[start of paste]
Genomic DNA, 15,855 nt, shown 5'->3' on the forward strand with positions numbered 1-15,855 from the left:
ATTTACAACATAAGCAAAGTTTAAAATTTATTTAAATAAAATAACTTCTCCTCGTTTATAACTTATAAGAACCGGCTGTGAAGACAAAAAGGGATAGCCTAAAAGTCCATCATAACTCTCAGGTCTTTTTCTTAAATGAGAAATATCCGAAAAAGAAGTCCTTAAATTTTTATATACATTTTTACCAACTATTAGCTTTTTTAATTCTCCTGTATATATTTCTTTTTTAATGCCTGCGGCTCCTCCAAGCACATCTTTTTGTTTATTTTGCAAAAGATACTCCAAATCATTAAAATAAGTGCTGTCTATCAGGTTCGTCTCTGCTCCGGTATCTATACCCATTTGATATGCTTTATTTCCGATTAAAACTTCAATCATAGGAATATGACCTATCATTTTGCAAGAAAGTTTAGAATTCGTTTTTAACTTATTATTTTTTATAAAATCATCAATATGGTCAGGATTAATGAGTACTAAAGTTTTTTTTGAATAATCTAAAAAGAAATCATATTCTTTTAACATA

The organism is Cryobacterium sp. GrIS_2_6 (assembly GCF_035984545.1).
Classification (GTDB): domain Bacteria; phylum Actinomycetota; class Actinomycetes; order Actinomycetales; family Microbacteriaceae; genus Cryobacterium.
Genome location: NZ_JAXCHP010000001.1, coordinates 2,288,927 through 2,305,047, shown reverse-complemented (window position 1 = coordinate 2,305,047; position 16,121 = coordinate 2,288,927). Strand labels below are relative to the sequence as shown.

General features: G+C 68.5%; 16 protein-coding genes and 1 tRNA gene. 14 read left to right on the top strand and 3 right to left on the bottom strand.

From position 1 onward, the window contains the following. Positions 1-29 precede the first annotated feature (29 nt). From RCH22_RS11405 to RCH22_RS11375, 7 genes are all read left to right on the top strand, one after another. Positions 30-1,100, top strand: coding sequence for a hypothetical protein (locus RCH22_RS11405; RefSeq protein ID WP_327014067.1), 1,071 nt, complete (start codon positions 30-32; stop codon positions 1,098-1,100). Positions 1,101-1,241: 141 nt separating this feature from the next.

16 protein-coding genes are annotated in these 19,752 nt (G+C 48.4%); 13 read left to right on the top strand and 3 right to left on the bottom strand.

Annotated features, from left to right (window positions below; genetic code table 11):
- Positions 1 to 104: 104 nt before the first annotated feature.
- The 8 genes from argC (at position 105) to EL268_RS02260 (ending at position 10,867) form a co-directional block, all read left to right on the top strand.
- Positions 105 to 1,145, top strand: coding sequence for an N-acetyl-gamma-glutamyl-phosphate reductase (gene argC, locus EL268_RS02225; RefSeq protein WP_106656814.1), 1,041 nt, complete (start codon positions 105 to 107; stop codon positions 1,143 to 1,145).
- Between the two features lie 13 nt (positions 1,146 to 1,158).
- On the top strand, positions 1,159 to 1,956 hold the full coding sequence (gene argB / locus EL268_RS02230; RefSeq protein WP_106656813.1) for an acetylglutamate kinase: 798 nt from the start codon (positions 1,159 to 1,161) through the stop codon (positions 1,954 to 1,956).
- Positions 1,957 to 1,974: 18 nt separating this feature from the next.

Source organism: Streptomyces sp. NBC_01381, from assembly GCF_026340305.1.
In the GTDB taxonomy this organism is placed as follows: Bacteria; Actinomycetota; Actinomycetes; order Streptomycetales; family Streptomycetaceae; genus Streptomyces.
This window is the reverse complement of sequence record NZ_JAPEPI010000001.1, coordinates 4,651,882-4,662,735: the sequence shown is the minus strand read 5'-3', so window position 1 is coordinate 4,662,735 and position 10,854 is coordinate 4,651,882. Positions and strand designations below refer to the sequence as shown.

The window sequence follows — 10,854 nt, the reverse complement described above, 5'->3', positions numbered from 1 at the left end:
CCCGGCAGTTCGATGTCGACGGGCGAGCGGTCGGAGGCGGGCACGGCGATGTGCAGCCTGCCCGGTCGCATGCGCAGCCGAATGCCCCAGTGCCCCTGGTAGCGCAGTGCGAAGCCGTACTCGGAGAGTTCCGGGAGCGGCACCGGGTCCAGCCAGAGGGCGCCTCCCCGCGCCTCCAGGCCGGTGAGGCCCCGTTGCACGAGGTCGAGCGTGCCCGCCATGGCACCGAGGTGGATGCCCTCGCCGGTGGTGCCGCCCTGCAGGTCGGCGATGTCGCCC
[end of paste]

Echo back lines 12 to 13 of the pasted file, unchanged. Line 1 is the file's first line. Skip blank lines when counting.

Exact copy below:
- Positions 105 to 1,145, top strand: coding sequence for an N-acetyl-gamma-glutamyl-phosphate reductase (gene argC, locus EL268_RS02225; RefSeq protein WP_106656814.1), 1,041 nt, complete (start codon positions 105 to 107; stop codon positions 1,143 to 1,145).
- Between the two features lie 13 nt (positions 1,146 to 1,158).